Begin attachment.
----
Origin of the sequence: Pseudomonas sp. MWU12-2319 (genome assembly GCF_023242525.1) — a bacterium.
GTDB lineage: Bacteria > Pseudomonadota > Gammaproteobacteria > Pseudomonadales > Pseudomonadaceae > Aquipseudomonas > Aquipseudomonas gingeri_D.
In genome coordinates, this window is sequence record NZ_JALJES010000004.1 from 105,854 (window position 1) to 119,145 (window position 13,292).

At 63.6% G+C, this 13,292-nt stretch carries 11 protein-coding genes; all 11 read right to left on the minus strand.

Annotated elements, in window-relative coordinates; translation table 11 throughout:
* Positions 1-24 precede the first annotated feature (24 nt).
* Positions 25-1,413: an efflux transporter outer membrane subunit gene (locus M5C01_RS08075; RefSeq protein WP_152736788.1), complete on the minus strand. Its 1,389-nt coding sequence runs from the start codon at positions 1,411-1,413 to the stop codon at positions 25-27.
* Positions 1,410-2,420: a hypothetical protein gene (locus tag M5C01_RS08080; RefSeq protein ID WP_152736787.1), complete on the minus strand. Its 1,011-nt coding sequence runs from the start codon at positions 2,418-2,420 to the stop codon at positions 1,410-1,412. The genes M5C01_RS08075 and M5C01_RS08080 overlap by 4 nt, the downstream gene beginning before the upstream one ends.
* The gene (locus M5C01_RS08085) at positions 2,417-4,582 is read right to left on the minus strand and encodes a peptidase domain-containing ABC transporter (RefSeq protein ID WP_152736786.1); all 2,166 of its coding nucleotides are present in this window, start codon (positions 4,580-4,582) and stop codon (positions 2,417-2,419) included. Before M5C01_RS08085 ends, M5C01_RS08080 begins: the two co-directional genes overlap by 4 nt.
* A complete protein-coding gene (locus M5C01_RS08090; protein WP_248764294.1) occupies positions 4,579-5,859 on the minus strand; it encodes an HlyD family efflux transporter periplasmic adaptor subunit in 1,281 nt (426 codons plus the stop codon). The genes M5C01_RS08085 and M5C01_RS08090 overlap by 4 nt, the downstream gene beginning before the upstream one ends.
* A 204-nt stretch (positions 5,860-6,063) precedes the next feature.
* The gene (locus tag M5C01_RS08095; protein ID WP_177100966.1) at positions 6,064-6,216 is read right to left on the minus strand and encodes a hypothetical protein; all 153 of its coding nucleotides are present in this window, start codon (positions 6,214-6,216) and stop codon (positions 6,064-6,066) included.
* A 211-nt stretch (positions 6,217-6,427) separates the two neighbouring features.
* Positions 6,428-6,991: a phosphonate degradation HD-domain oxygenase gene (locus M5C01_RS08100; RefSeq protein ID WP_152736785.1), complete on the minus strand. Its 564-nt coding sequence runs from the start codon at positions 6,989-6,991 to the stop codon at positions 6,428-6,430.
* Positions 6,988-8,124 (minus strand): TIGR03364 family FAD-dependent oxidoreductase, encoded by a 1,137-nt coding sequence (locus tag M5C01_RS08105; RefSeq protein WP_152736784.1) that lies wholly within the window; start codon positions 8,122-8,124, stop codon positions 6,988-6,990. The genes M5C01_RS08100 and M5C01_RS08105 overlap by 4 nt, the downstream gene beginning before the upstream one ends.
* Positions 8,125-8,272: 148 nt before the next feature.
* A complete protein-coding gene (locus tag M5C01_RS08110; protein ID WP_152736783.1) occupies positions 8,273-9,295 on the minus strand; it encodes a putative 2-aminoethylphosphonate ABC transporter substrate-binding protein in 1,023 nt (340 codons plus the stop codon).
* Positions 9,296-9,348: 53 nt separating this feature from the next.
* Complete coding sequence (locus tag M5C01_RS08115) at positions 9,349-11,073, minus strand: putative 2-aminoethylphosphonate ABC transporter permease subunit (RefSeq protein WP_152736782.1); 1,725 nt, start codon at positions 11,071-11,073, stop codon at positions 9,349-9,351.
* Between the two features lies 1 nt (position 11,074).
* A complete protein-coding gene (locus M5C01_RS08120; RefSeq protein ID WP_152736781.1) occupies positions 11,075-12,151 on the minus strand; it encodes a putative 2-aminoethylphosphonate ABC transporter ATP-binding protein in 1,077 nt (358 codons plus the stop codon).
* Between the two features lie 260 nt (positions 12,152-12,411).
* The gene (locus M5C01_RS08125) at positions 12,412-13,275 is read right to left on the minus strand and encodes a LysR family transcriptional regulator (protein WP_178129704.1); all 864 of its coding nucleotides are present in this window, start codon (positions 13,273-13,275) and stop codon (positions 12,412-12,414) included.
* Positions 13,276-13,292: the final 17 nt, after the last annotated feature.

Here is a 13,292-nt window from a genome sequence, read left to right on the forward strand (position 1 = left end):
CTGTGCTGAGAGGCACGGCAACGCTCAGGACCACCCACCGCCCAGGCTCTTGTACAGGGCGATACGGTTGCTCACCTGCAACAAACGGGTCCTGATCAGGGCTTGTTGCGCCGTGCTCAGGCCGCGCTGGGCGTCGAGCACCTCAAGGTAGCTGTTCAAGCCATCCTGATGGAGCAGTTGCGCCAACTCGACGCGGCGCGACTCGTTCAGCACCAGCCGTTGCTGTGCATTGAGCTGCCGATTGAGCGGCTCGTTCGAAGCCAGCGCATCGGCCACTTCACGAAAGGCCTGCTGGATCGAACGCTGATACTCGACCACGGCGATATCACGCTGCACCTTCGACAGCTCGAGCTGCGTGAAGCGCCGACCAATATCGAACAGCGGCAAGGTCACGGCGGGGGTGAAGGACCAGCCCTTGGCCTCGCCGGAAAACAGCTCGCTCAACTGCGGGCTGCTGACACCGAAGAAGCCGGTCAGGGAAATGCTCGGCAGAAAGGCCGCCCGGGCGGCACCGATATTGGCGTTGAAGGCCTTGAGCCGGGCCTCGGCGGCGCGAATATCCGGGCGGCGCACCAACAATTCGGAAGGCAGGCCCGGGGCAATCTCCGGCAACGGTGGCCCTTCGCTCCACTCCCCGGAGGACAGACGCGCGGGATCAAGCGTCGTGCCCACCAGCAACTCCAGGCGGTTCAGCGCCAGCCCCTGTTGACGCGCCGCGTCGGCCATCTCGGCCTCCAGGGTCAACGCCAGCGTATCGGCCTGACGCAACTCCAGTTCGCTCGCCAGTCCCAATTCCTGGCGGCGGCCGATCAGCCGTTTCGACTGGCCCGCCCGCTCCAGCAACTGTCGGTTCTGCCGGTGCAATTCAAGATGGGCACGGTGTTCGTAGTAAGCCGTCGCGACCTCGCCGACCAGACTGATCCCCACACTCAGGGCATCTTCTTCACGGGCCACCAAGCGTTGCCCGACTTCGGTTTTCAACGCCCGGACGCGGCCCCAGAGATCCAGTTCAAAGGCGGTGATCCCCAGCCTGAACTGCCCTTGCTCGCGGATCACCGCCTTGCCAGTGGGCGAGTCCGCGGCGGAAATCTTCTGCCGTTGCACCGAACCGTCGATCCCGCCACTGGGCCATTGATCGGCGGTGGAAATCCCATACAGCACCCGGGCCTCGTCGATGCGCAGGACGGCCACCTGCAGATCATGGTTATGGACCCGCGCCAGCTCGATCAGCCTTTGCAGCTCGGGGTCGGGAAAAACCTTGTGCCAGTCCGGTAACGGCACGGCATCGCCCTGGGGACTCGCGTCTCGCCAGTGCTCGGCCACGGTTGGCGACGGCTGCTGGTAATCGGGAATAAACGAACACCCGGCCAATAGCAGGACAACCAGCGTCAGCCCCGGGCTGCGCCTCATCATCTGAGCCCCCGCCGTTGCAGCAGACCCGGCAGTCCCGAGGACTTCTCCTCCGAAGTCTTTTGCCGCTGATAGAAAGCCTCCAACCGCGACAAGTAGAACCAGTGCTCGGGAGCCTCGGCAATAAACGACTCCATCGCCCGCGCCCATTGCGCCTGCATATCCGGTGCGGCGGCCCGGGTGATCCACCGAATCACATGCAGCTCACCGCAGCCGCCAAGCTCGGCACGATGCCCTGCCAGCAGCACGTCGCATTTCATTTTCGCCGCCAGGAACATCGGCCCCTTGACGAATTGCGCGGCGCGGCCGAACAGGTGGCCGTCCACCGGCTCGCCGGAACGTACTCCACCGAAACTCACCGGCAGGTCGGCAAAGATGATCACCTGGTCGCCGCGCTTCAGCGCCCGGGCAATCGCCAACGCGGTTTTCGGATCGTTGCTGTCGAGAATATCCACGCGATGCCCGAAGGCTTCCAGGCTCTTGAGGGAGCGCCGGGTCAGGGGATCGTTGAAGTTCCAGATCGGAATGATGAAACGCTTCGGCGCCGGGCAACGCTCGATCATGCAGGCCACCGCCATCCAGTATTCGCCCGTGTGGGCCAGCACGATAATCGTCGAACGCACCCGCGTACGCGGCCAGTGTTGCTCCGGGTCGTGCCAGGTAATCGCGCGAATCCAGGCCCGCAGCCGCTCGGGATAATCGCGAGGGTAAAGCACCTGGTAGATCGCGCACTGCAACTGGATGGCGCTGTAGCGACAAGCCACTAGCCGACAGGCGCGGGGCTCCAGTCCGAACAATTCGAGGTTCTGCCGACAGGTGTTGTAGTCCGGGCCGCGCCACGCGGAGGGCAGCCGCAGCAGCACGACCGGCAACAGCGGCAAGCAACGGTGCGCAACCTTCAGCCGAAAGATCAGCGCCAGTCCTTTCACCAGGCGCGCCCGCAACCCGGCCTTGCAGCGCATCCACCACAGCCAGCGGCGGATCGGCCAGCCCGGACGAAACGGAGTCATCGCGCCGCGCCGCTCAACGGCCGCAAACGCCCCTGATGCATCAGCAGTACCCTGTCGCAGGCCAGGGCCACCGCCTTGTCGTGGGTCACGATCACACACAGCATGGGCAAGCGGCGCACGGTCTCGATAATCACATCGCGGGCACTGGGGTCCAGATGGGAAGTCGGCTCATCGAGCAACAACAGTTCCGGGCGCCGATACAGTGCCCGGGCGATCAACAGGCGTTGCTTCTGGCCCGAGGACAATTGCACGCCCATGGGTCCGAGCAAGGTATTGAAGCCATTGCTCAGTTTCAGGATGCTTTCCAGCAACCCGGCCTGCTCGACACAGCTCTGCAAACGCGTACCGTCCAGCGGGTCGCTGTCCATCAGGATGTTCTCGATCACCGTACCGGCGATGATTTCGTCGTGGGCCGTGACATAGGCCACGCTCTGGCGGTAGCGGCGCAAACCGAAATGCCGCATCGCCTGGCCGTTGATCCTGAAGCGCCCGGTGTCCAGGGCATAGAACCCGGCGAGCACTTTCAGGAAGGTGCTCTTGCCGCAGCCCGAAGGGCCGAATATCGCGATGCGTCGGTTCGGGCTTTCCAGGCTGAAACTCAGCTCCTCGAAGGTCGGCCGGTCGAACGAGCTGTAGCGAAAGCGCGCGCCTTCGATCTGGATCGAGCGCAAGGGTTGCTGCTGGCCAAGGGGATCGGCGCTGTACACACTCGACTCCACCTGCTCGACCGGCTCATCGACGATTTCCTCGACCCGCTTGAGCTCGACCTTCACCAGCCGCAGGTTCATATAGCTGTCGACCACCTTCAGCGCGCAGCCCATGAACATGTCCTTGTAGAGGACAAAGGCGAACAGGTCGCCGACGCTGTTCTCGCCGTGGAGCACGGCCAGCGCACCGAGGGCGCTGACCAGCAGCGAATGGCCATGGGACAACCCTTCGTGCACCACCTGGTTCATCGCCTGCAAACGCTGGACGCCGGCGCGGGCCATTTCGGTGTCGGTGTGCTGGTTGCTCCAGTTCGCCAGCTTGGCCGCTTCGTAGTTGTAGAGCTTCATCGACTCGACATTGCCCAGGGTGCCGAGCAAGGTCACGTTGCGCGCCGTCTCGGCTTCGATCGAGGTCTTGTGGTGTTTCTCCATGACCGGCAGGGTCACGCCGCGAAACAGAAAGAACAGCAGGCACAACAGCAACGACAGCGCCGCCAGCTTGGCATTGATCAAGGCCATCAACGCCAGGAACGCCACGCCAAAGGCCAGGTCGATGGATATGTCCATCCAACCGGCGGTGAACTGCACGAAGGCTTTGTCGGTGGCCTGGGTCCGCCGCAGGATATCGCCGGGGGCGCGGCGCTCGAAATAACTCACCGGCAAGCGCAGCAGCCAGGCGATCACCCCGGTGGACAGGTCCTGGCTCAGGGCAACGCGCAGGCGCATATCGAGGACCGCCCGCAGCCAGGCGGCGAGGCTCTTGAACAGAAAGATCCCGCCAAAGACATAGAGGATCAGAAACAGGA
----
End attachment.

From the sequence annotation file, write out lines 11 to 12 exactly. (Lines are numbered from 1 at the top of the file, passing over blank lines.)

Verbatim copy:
* A 204-nt stretch (positions 5,860-6,063) precedes the next feature.
* The gene (locus tag M5C01_RS08095; protein ID WP_177100966.1) at positions 6,064-6,216 is read right to left on the minus strand and encodes a hypothetical protein; all 153 of its coding nucleotides are present in this window, start codon (positions 6,214-6,216) and stop codon (positions 6,064-6,066) included.